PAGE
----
Statistical Analysis

The normality of the data and error distribution was evaluated using the with Shapiro–Wilk test SAS Institute Inc. SAS/STAT Software, version 9; SAS Institute, Inc.: Cary, NC, USA [27]. The random selection of the animals and samples assured the respect of the 4 assumptions of analysis of variance (ANOVA). The homoscedasticity (variance homogeneity) was evaluated by Levene’s test SAS® [27].
Data on chemical characteristics and on bioassay of energy metabolizable and amino acid utilization of the Moringa were not statistically evaluated. Data on bioassay of protein quality using in vivo trial (broiler weight gain, feed intake, protein intake, and efficiency of total protein) were analyzed with the SAS® [27] software package using a one-way ANOVA (GLM procedure) according to the following model: Yij = m + Di + eij, where Y is the single observation, m the general mean, D the effect of the diet (I = control or OEMPSM), e the error. Mean comparison took place using the Tukey’s test [27] considering significant p-values lower than 0.05.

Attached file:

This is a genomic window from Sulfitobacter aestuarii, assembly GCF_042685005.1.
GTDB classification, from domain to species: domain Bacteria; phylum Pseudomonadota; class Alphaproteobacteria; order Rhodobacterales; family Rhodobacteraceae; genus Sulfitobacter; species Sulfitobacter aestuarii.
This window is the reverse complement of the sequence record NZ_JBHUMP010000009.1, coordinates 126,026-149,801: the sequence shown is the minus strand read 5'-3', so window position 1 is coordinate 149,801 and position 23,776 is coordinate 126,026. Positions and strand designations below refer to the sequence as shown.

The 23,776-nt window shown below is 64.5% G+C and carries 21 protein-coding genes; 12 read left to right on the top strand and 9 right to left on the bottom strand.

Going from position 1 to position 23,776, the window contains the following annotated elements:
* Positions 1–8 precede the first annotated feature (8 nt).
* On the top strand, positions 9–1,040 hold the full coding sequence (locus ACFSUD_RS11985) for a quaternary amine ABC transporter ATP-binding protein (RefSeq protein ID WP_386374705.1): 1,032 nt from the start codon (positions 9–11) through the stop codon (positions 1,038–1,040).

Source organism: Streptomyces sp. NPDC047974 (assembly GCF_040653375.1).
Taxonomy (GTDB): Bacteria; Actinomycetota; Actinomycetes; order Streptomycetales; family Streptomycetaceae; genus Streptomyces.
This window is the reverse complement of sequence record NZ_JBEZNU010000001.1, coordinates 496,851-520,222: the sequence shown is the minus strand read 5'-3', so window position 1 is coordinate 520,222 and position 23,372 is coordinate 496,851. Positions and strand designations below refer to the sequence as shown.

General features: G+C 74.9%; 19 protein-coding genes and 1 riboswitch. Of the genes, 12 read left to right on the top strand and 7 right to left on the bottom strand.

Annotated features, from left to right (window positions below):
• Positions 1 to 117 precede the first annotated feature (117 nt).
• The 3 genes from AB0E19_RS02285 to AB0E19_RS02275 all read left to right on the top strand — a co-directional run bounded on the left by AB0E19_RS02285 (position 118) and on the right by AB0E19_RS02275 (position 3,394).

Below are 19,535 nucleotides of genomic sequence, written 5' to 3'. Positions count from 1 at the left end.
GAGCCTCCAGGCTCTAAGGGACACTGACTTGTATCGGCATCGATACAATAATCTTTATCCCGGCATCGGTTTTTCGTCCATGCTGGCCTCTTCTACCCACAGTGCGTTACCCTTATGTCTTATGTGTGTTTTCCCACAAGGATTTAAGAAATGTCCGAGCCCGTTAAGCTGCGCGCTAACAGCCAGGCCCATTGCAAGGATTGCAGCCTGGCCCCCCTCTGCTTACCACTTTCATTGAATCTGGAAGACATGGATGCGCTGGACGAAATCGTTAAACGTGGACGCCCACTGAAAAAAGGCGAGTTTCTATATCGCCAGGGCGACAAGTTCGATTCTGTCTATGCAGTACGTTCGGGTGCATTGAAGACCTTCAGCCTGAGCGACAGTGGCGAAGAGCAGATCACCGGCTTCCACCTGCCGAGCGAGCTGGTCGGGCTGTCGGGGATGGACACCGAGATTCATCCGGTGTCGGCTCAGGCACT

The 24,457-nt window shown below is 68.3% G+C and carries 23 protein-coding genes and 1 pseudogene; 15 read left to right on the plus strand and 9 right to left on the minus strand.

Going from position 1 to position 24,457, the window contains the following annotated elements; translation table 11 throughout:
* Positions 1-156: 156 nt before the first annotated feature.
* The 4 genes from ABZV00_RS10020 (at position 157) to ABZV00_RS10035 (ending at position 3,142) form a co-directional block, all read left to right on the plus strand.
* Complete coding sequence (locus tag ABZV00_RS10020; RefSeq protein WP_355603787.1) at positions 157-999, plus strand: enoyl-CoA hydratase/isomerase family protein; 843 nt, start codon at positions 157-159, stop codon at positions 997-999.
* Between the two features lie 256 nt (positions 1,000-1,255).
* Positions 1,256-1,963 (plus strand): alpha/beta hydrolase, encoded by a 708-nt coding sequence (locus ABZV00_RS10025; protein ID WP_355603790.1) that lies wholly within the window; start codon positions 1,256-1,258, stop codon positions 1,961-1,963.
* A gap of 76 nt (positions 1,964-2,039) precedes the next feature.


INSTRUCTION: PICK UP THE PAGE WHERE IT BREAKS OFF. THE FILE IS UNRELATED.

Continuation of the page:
3. Results

Table 2 shows the DPPH scavenging activity measured for water and ethanol extracts and ascorbic acid, as well as the tannic acid content of OEMPSM. The 2,2-diphenyl-1- picrylhydrazil radical was high in the ethanol extract (353.2 ± 0.28 mg/mL). Table 3 indicates the chemical profile of OEMPSM compared with Moringa oleifera, maize grain, and soybean meal. In general, OEMPSM had lower ash content (3.93%) and high ADF content (29.73%) than MO. The CP content of OEMPSM was about 49.2% of that of soybean meal. The mineral composition shown in Table 4 highlights the lower P (2.1 g/kg), K (0.052 g/kg), and Cu (0.010 g/kg) content of OEMPSM compared with MO, unlike the rich source of Ca.
The fatty acid profile of OEMPSM (Table 5) falls within the range available in the literature for MP, which confirms the higher C18:3 compared with MO. OEMPSC has higher proportion of palmitic acid (16:0) and lower stearic acid (18:0) than MO as these are the second and third more abundant fatty acids after oleic acid, respectively. It was not possible to compare the percentage of C20:4 n-6 fatty acid due to lack of data in the literature.